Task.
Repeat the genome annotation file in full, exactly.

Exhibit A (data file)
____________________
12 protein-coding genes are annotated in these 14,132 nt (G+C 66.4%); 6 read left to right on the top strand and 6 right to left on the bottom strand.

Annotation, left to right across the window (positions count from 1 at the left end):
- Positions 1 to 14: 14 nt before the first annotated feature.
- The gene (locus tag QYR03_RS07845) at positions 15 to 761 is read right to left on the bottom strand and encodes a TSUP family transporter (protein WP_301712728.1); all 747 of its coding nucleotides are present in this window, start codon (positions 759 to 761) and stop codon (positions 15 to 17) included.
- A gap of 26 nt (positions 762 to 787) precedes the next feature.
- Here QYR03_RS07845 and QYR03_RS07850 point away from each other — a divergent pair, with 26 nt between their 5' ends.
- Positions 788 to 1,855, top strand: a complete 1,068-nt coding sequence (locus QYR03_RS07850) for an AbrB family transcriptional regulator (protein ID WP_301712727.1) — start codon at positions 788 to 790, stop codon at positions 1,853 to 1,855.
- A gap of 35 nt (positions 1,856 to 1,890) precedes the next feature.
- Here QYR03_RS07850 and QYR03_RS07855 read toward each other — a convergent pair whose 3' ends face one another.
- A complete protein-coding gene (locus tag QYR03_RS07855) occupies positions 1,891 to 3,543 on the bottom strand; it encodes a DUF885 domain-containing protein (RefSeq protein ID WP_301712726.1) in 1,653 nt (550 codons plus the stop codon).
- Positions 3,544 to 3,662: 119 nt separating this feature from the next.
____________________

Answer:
12 protein-coding genes are annotated in these 14,132 nt (G+C 66.4%); 6 read left to right on the top strand and 6 right to left on the bottom strand.

Annotation, left to right across the window (positions count from 1 at the left end):
- Positions 1 to 14: 14 nt before the first annotated feature.
- The gene (locus tag QYR03_RS07845) at positions 15 to 761 is read right to left on the bottom strand and encodes a TSUP family transporter (protein WP_301712728.1); all 747 of its coding nucleotides are present in this window, start codon (positions 759 to 761) and stop codon (positions 15 to 17) included.
- A gap of 26 nt (positions 762 to 787) precedes the next feature.
- Here QYR03_RS07845 and QYR03_RS07850 point away from each other — a divergent pair, with 26 nt between their 5' ends.
- Positions 788 to 1,855, top strand: a complete 1,068-nt coding sequence (locus QYR03_RS07850) for an AbrB family transcriptional regulator (protein ID WP_301712727.1) — start codon at positions 788 to 790, stop codon at positions 1,853 to 1,855.
- A gap of 35 nt (positions 1,856 to 1,890) precedes the next feature.
- Here QYR03_RS07850 and QYR03_RS07855 read toward each other — a convergent pair whose 3' ends face one another.
- A complete protein-coding gene (locus tag QYR03_RS07855) occupies positions 1,891 to 3,543 on the bottom strand; it encodes a DUF885 domain-containing protein (RefSeq protein ID WP_301712726.1) in 1,653 nt (550 codons plus the stop codon).
- Positions 3,544 to 3,662: 119 nt separating this feature from the next.